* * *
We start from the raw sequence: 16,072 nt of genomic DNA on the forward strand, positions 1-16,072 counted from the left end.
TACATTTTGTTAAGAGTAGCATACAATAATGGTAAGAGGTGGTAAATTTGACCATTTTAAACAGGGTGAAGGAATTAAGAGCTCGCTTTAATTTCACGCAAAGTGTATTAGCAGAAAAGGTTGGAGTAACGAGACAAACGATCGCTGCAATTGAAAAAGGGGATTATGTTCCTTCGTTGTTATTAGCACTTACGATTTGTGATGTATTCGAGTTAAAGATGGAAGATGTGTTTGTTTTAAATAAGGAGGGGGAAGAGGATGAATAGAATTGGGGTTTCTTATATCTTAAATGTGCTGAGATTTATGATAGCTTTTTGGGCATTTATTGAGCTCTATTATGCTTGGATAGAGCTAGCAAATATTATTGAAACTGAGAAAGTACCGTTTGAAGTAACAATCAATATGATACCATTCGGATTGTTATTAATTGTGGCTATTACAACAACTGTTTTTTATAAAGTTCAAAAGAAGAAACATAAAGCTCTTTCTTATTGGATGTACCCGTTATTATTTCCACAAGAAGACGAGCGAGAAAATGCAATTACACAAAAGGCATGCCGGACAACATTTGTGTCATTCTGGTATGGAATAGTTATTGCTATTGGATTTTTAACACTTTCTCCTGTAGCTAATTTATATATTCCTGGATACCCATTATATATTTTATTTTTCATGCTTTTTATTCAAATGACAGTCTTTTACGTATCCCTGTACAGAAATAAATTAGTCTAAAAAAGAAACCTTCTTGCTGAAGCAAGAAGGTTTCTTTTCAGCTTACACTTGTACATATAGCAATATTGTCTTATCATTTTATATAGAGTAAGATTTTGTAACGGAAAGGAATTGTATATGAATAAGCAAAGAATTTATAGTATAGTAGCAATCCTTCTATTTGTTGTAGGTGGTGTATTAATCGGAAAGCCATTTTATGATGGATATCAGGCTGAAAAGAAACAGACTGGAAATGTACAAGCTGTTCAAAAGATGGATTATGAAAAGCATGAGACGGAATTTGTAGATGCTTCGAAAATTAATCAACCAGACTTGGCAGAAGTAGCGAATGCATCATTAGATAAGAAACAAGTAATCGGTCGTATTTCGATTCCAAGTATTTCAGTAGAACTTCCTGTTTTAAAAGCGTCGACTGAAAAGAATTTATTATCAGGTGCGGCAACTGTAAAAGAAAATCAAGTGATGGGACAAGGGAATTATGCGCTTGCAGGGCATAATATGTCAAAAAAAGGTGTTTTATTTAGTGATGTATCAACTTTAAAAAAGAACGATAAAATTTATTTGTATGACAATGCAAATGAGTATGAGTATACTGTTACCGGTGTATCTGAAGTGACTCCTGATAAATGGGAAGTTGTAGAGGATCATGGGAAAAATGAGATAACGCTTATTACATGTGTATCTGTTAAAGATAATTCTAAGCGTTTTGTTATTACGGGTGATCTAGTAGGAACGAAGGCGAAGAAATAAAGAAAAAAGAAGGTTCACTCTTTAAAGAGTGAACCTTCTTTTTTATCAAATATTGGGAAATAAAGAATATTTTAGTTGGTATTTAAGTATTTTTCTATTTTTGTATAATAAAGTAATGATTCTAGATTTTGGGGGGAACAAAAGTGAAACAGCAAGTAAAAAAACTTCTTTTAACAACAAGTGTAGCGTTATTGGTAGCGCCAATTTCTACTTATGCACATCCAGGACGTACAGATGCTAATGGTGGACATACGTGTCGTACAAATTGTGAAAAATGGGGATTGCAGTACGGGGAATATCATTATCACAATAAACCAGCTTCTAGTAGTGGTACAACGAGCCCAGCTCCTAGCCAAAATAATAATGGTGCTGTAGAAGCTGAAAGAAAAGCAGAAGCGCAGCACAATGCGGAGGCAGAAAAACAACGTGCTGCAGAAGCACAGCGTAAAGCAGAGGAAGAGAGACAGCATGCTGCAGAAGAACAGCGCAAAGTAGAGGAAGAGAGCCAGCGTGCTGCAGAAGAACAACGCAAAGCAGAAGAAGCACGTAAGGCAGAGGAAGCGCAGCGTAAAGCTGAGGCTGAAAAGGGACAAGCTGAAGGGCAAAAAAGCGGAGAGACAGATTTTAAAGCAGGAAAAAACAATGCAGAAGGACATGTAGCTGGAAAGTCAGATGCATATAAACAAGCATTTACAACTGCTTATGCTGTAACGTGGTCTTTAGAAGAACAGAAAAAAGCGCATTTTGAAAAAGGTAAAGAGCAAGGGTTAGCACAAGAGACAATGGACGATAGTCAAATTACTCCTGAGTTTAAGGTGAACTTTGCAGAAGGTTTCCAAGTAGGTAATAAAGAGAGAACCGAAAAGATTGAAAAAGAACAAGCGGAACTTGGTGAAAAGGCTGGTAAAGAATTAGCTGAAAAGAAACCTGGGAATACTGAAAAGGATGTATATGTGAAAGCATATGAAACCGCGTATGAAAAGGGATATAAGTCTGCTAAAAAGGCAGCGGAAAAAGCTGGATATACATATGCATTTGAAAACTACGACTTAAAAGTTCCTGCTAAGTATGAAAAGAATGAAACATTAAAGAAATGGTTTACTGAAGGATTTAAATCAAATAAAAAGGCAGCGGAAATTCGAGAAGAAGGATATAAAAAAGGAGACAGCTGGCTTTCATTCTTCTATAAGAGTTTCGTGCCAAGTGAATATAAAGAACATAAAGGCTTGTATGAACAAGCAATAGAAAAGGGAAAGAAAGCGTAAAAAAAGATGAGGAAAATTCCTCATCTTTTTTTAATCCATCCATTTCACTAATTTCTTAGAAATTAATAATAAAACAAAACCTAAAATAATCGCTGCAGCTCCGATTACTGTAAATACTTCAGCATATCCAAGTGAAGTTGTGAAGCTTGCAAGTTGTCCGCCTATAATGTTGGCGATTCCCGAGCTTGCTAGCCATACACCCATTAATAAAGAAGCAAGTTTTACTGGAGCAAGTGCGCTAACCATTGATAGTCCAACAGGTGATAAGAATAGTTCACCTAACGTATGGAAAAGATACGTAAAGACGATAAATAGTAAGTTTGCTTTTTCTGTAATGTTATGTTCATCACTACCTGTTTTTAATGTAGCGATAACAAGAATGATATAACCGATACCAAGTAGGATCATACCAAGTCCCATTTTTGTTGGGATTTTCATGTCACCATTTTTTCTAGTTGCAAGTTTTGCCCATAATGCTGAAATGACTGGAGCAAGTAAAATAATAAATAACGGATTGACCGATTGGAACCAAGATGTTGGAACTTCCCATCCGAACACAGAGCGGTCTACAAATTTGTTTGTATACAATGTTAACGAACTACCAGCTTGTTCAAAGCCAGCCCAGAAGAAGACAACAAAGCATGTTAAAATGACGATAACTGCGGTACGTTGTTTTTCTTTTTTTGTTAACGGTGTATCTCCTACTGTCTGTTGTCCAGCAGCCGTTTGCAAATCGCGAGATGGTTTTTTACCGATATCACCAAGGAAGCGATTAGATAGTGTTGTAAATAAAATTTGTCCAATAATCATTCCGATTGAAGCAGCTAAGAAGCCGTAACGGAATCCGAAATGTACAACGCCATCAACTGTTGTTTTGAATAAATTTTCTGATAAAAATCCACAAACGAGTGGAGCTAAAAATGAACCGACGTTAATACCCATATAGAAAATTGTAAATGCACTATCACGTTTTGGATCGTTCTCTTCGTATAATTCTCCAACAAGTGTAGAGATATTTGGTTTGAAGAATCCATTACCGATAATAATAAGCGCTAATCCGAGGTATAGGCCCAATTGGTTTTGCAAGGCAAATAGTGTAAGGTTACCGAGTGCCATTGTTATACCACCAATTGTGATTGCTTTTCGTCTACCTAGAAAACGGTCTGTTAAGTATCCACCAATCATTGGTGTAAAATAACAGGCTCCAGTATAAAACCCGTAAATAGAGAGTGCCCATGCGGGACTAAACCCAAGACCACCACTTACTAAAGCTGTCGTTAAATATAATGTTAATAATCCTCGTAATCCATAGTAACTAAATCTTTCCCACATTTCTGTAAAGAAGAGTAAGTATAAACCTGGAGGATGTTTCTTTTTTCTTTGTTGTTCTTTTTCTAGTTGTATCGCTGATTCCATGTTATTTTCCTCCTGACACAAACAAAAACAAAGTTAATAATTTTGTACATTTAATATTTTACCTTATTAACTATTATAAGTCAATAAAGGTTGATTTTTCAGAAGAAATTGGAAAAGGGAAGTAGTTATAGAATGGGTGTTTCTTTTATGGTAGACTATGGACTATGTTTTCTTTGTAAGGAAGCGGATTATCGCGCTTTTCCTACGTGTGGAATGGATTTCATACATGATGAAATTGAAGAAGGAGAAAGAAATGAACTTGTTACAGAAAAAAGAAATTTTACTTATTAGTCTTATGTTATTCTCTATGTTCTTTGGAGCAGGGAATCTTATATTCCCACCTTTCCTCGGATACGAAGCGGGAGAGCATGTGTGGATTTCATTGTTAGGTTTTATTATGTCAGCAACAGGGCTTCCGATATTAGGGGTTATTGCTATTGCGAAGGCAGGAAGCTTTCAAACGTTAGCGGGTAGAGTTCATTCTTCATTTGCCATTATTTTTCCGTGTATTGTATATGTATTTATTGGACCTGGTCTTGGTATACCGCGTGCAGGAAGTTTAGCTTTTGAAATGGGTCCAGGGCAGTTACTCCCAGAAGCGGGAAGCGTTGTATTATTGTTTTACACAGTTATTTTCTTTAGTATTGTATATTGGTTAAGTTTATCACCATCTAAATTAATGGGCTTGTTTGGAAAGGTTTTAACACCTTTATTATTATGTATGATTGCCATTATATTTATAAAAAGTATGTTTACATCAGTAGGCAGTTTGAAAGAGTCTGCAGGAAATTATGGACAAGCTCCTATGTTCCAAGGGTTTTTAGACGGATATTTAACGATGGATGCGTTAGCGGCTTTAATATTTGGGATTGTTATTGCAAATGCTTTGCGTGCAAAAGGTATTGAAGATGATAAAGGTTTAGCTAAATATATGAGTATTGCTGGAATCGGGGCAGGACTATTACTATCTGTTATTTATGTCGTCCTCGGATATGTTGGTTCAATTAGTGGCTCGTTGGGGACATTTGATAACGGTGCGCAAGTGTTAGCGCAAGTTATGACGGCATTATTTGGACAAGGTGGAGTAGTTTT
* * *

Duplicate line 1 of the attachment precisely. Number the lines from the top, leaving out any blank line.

We start from the raw sequence: 16,072 nt of genomic DNA on the forward strand, positions 1-16,072 counted from the left end.